Integrations and leaky abstractions

Daniel Bray

How we deal with common integration challenges in our FTTX BSS suite to provide a better developer experience by building flexible, testable and observable BPMN workflows.

SwitchedOn Fibre is our modular FTTX BSS suite that automates processes across wholesale, retail and enterprise services for fibre communication service providers (CSP). For the uninitiated, the Business Support System (BSS) layer manages the interactions between the customers and the underlying telecoms network, which itself is managed by the Operations Support System (OSS).

As is typical with enterprise software solutions in other domains, BSS solutions need to integrate with numerous third-party systems inside and outside CSP organisations.

The difficulties in integration arise because although business processes managed by the BSS layer are much the same for different operators, at a high level, they do differ in their implementations in some fundamental ways: both in how the business process is organised, but also in what OSS elements they have to interact with. To shorten delivery timelines for our clients and to help us scale as an organisation, we work to avoid rebuilding core services to suit the needs of individual customers. To help us achieve this goal with our BSS, we’ve devolved parts of this work to a configurable process orchestration engine.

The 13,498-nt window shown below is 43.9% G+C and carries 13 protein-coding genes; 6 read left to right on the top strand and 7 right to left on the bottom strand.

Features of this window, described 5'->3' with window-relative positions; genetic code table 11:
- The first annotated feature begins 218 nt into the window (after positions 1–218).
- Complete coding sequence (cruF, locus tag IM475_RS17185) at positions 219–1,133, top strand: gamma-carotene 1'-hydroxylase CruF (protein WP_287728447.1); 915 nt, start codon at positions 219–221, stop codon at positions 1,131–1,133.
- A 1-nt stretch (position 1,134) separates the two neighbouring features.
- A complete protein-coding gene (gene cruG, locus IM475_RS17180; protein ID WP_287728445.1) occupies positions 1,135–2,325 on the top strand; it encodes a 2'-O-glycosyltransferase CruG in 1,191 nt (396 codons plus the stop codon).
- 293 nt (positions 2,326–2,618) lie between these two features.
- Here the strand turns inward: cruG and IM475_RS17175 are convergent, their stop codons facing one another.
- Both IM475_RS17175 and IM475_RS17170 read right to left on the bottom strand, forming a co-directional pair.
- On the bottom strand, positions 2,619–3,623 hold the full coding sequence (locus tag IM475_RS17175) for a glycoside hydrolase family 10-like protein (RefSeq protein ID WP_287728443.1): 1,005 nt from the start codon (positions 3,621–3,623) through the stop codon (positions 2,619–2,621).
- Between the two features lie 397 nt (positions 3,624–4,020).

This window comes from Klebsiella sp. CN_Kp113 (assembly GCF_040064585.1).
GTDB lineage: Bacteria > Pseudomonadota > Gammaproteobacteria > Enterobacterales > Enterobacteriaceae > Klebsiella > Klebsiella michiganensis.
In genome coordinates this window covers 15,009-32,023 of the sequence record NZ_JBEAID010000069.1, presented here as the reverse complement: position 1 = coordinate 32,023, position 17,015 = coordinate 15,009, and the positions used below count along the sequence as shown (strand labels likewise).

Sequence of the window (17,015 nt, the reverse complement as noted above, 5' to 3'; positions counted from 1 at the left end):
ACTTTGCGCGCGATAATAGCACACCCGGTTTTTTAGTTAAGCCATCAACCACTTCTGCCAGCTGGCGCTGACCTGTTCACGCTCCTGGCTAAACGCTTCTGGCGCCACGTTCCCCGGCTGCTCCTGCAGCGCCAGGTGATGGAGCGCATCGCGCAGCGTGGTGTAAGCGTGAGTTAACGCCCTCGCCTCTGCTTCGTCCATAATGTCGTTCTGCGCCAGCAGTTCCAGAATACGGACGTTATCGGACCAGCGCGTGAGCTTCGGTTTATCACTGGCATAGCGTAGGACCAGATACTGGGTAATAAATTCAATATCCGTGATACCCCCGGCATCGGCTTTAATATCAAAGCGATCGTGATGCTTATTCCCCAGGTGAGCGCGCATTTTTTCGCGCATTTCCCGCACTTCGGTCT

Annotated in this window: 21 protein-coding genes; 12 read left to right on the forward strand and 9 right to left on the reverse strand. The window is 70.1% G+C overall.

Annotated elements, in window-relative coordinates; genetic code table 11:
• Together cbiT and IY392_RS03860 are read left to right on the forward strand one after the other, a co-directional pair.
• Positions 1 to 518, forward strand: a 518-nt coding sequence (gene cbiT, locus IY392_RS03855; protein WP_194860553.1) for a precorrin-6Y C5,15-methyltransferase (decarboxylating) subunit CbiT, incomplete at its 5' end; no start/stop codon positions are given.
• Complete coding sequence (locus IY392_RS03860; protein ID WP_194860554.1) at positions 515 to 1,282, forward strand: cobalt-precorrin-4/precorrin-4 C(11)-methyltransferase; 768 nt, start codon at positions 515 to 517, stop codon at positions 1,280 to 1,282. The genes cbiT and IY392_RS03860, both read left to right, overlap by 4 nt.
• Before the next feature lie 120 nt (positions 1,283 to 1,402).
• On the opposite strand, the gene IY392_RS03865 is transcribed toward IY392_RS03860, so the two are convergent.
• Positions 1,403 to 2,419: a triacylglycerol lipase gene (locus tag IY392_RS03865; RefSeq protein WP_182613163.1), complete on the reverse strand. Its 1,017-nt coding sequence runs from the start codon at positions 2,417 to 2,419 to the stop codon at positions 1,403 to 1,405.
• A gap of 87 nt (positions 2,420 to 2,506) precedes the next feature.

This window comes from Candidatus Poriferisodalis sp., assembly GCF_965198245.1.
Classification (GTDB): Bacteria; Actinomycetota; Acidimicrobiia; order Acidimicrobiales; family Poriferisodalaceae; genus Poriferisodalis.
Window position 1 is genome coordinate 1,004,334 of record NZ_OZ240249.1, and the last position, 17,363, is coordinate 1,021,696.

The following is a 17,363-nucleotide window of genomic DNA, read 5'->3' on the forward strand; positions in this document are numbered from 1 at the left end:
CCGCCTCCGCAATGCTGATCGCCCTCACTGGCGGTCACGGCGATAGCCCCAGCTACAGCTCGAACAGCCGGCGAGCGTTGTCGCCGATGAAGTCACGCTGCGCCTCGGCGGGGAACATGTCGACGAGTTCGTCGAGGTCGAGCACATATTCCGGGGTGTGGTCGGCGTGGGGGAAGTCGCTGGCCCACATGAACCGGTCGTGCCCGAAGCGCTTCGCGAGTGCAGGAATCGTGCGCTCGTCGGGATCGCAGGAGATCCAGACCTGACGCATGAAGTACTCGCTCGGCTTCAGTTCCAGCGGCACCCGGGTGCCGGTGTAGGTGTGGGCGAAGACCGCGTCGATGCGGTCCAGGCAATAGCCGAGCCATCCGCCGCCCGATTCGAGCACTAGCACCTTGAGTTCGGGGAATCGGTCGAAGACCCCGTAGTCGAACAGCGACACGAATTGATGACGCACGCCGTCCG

Parts? Why not all of it? Well, that’s what I hope to explain in this post.

Our preferred integration approach is to push integration to the edges of the architecture where:

Preferred integration approach

  • We have core services, with a fixed set of APIs, that interact with each other, to provide a coherent and well-defined set of business features to external clients.
  • The core services implement the high-level BSS features that are common to all providers, while still allowing the flexibility required for bespoke changes.
  • When these core services need to interact with external services in an ad-hoc or bespoke manner they do so via a configurable process orchestration (workflow) engine.
  • The integration service provides a standard, simple, and consistent API to allow these core services to make safe requests to the workflow integrations.
  • Using a standard API means that the integration engineers can focus on the implementation of their specific integration workflows, without needing to know how their work fits into the overall business process.
  • The API also improves the developer experience by abstracting out all of the orchestration and even signalling required for complex, long-running integrations. This allows a developer to focus just on the work of interacting with the external service, and not on how to interact with SwitchedOn Fibre itself.